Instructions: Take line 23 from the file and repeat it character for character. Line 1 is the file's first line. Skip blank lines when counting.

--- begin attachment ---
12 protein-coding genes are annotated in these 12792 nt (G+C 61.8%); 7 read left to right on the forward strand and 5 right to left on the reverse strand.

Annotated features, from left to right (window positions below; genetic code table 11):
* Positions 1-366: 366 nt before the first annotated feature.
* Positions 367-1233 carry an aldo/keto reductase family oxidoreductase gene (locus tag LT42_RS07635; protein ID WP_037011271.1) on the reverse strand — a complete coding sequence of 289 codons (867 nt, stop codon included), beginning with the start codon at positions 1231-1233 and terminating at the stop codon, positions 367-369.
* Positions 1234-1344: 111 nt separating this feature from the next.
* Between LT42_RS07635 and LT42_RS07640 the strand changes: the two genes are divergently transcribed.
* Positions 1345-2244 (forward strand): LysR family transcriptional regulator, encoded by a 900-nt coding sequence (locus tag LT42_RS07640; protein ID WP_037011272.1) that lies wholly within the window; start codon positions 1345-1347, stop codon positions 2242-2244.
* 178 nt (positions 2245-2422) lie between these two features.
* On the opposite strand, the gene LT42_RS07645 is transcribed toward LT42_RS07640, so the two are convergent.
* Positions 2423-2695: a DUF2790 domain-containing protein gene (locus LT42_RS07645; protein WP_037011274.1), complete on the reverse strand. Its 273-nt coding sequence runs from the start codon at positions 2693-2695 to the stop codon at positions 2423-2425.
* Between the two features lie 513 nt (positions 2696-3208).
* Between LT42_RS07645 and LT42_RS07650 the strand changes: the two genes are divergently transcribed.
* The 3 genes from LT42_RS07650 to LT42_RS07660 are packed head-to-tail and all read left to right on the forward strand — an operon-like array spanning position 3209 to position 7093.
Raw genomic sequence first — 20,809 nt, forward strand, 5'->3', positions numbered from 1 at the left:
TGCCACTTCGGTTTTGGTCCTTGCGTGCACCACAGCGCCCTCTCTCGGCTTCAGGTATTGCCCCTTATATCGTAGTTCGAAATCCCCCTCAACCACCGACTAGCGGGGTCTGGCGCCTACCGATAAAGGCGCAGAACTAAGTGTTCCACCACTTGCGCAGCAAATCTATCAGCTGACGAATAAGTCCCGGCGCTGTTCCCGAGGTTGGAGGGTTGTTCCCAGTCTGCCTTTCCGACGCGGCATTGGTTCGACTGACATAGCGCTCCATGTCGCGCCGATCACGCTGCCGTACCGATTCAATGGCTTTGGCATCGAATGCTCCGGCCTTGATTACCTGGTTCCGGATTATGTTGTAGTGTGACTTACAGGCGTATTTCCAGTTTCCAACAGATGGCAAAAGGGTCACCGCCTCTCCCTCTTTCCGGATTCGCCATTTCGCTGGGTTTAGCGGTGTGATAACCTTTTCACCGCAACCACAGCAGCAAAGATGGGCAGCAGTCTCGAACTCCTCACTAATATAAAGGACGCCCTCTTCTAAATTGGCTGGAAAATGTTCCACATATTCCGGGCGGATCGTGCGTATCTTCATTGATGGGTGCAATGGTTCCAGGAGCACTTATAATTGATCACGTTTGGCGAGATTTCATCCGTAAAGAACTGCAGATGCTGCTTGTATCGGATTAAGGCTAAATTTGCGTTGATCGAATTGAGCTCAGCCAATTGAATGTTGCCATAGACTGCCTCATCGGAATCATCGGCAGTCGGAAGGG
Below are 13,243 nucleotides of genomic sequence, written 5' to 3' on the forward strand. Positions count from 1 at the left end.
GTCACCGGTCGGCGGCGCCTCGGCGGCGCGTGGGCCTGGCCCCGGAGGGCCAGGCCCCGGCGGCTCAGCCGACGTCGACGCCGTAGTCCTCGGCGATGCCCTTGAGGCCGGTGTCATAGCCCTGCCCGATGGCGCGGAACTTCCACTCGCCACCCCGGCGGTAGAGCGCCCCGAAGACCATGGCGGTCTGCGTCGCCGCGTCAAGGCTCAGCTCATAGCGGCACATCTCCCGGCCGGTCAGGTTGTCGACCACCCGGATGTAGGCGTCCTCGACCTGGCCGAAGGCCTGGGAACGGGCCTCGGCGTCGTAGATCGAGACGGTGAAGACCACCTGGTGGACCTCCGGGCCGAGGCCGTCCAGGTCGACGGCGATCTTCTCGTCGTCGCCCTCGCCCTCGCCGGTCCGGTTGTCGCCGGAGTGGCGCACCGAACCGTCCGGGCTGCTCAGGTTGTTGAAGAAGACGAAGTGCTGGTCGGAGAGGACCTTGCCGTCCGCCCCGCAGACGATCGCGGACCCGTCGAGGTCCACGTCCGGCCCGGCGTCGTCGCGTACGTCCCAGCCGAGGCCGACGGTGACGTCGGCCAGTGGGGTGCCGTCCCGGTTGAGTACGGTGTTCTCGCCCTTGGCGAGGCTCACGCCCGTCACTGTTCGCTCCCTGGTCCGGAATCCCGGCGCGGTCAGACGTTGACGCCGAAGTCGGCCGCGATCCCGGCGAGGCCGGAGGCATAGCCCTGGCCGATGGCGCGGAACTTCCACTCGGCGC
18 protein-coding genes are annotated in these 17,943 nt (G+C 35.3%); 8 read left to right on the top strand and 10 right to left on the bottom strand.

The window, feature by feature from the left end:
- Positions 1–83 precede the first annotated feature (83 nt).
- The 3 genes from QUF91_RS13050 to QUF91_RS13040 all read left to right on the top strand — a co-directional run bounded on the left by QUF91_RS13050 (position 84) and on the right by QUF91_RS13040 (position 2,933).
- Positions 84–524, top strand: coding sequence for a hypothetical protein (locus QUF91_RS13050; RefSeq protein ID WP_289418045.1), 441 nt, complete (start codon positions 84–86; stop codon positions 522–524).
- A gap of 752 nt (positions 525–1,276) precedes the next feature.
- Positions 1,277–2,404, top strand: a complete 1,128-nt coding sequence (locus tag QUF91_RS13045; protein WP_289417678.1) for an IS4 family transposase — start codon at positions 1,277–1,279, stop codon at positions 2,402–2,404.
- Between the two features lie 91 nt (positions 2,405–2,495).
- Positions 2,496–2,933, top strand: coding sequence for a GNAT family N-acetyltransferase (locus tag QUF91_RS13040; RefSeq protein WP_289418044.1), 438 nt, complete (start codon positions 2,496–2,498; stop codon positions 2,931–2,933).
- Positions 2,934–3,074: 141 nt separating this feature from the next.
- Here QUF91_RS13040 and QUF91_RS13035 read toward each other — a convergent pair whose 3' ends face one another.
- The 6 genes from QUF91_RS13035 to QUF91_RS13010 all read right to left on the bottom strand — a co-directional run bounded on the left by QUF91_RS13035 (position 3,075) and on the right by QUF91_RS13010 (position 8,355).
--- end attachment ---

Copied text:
- A gap of 752 nt (positions 525–1,276) precedes the next feature.